Saturday, September 10, 2011

On the Salem Witch Trials

In the American Lit class I'm currently taking, we had to go to the University of Virginia's Electronic Library's files on the Salem Witch Trials and read through the files. After choosing a case we were supposed to discuss how the legal documents reflected Puritan Ideology. 

This had to be done in 280-350 words. 

I've added some of my own editorializing to the version posted here. 

Of course. 

Case: Sarah Bibber

In Salem, Massachusetts in 1692 those accused of witchcraft were screwed from the first accusation.  There was zero hope for them. The Puritans didn't need actual evidence to try and convict their peers--they simply needed to claim they'd 'seen' or 'heard' the accused do something un-Puritan, and they were convicted.

Reading over the few transcripts there are from Sarah Bibber's 'trial' --a term used loosely when discussing the witch trials, I noticed many of them followed the same accusations. Almost word for word.

"Shee would call him, very bad names, And would have strange fitts when she was crost, and a woman of an unruly turbulent spirit." (John Porter and Lydia Porter vs. Sarah Bibber)

"Very much given to speak bad words and would call her husband bad names & was a woman of a very turbulent unruly spirit." (Jospeh Fowler vs. Sarah Bibber)

"I did observe her to be a woman of an unruly turbulent spirit, And would often
fall into strange fitts: when anything crost her humor." (Richard Walker vs. Sarah Bibber)

Let me just say this. 

It's a damn good thing I wasn't alive during Puritan Massachusetts. I'd have been the first one tried and convicted. 

The trial documents reflect on two known traits of the Puritan way of life. A belief that a woman was supposed to be demure and quiet (no turbulent, unruly spirits allowed there), and the requirement that women honor their husbands (Oh, yeah, that's me. Let me get right on that bandwagon)-- I've really never read much about Puritan wives calling their husbands 'bad names', without them being tied in some way to the witch trials of Salem.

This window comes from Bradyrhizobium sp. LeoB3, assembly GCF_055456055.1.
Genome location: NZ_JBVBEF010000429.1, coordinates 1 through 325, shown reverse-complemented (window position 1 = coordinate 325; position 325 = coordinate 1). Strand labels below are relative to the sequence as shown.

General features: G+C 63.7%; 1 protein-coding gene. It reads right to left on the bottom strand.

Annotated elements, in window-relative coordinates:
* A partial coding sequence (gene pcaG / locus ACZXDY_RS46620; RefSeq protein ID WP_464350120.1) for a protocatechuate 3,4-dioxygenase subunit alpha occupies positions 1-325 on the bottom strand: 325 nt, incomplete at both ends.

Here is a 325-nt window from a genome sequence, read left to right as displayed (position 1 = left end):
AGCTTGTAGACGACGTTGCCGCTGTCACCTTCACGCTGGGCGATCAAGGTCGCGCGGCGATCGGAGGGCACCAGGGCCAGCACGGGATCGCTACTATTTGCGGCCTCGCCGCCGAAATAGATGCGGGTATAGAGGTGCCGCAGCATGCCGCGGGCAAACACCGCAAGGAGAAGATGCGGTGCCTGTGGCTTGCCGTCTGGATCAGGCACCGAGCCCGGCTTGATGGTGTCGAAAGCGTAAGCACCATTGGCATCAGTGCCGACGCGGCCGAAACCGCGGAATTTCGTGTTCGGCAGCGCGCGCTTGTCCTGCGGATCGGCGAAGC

I bet dear Sarah felt great, and was more than justified in calling her DFH bad names, and those other old Puritan biddies who turned her in for it were probably just jealous. You know they were probably thinking the same thing.

In Puritan Massachusetts, God-- and the people who either thought they were worthy enough to speak for him-- was law. The Bible put in black and white the ways the world was supposed to be, and anyone not falling into line with the 'Good Book' was sinning and sinners needed to be punished.

The Puritans just preferred to drown them, burn them, or crush them with rocks.  

In my young adult novel I actually did research on the Salem Witch Trials specifically for their acts of torture-- I mean execution. The crazy dude who inflicts pain on people really enjoyed their ideas as well as those from the Spanish Inquisition.  

Isn't it truly amazing how many people were tortured and killed in history--all in the name of "God"? 


Works Cited:  The Salem witchcraft papers, Volume 1 : verbatim transcripts of the legal documents of the Salem witchcraft outbreak of 1692 / edited by Paul Boyer and Stephen Nissenbaum.
Electronic Text Center, University of Virginia Library

1 comment:

  1. Nice post. I'm a descendant of a couple of the Salem Witches. (Sarah Good & Rebecca Nurse)